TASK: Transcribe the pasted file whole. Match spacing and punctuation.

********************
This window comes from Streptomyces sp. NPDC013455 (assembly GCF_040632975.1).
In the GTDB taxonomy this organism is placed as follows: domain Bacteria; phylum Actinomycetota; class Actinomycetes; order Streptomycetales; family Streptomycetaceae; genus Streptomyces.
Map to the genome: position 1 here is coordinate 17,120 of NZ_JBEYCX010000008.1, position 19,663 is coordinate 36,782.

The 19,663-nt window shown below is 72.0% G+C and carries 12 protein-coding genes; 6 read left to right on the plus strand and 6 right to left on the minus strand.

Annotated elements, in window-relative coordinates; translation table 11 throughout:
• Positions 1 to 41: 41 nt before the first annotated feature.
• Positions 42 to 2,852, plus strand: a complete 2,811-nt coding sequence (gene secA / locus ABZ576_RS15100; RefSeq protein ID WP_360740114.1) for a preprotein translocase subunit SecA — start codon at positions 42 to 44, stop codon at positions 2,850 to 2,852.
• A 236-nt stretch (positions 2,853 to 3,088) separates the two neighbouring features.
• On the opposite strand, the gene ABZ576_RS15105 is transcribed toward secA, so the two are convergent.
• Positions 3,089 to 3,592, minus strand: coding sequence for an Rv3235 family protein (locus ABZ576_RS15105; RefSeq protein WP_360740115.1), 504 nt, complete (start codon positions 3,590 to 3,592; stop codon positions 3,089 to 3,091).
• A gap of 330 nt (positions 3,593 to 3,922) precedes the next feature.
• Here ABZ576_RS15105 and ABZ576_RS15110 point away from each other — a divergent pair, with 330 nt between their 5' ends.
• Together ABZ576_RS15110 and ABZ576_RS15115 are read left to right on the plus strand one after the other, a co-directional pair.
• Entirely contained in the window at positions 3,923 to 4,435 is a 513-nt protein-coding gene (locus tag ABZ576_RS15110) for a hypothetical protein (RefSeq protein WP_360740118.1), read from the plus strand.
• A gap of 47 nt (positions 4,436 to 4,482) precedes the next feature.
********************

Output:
This window comes from Streptomyces sp. NPDC013455 (assembly GCF_040632975.1).
In the GTDB taxonomy this organism is placed as follows: domain Bacteria; phylum Actinomycetota; class Actinomycetes; order Streptomycetales; family Streptomycetaceae; genus Streptomyces.
Map to the genome: position 1 here is coordinate 17,120 of NZ_JBEYCX010000008.1, position 19,663 is coordinate 36,782.

The 19,663-nt window shown below is 72.0% G+C and carries 12 protein-coding genes; 6 read left to right on the plus strand and 6 right to left on the minus strand.

Annotated elements, in window-relative coordinates; translation table 11 throughout:
• Positions 1 to 41: 41 nt before the first annotated feature.
• Positions 42 to 2,852, plus strand: a complete 2,811-nt coding sequence (gene secA / locus ABZ576_RS15100; RefSeq protein ID WP_360740114.1) for a preprotein translocase subunit SecA — start codon at positions 42 to 44, stop codon at positions 2,850 to 2,852.
• A 236-nt stretch (positions 2,853 to 3,088) separates the two neighbouring features.
• On the opposite strand, the gene ABZ576_RS15105 is transcribed toward secA, so the two are convergent.
• Positions 3,089 to 3,592, minus strand: coding sequence for an Rv3235 family protein (locus ABZ576_RS15105; RefSeq protein WP_360740115.1), 504 nt, complete (start codon positions 3,590 to 3,592; stop codon positions 3,089 to 3,091).
• A gap of 330 nt (positions 3,593 to 3,922) precedes the next feature.
• Here ABZ576_RS15105 and ABZ576_RS15110 point away from each other — a divergent pair, with 330 nt between their 5' ends.
• Together ABZ576_RS15110 and ABZ576_RS15115 are read left to right on the plus strand one after the other, a co-directional pair.
• Entirely contained in the window at positions 3,923 to 4,435 is a 513-nt protein-coding gene (locus tag ABZ576_RS15110) for a hypothetical protein (RefSeq protein WP_360740118.1), read from the plus strand.
• A gap of 47 nt (positions 4,436 to 4,482) precedes the next feature.